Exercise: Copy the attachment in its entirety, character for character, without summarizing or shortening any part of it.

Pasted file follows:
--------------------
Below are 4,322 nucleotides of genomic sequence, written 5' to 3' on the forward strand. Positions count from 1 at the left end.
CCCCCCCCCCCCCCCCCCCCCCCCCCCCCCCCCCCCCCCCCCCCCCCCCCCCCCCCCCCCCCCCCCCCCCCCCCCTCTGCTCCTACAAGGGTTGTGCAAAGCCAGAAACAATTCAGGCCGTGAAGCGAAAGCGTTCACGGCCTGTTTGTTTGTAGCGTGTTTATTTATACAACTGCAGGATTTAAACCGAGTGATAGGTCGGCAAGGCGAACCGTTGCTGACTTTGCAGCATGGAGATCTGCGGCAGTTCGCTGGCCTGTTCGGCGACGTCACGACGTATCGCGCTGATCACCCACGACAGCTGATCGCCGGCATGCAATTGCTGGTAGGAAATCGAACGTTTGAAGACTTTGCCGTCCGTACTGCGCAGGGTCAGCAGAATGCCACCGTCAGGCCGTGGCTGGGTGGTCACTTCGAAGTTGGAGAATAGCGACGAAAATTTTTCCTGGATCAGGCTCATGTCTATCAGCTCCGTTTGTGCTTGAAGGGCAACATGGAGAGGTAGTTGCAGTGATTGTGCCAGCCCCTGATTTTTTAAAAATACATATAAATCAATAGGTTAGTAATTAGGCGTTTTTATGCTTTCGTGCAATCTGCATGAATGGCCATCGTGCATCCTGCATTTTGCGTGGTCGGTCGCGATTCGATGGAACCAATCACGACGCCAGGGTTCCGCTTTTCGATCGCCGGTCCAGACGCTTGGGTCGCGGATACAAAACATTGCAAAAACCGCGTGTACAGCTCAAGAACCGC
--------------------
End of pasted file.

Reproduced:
Below are 4,322 nucleotides of genomic sequence, written 5' to 3' on the forward strand. Positions count from 1 at the left end.
CCCCCCCCCCCCCCCCCCCCCCCCCCCCCCCCCCCCCCCCCCCCCCCCCCCCCCCCCCCCCCCCCCCCCCCCCCCTCTGCTCCTACAAGGGTTGTGCAAAGCCAGAAACAATTCAGGCCGTGAAGCGAAAGCGTTCACGGCCTGTTTGTTTGTAGCGTGTTTATTTATACAACTGCAGGATTTAAACCGAGTGATAGGTCGGCAAGGCGAACCGTTGCTGACTTTGCAGCATGGAGATCTGCGGCAGTTCGCTGGCCTGTTCGGCGACGTCACGACGTATCGCGCTGATCACCCACGACAGCTGATCGCCGGCATGCAATTGCTGGTAGGAAATCGAACGTTTGAAGACTTTGCCGTCCGTACTGCGCAGGGTCAGCAGAATGCCACCGTCAGGCCGTGGCTGGGTGGTCACTTCGAAGTTGGAGAATAGCGACGAAAATTTTTCCTGGATCAGGCTCATGTCTATCAGCTCCGTTTGTGCTTGAAGGGCAACATGGAGAGGTAGTTGCAGTGATTGTGCCAGCCCCTGATTTTTTAAAAATACATATAAATCAATAGGTTAGTAATTAGGCGTTTTTATGCTTTCGTGCAATCTGCATGAATGGCCATCGTGCATCCTGCATTTTGCGTGGTCGGTCGCGATTCGATGGAACCAATCACGACGCCAGGGTTCCGCTTTTCGATCGCCGGTCCAGACGCTTGGGTCGCGGATACAAAACATTGCAAAAACCGCGTGTACAGCTCAAGAACCGC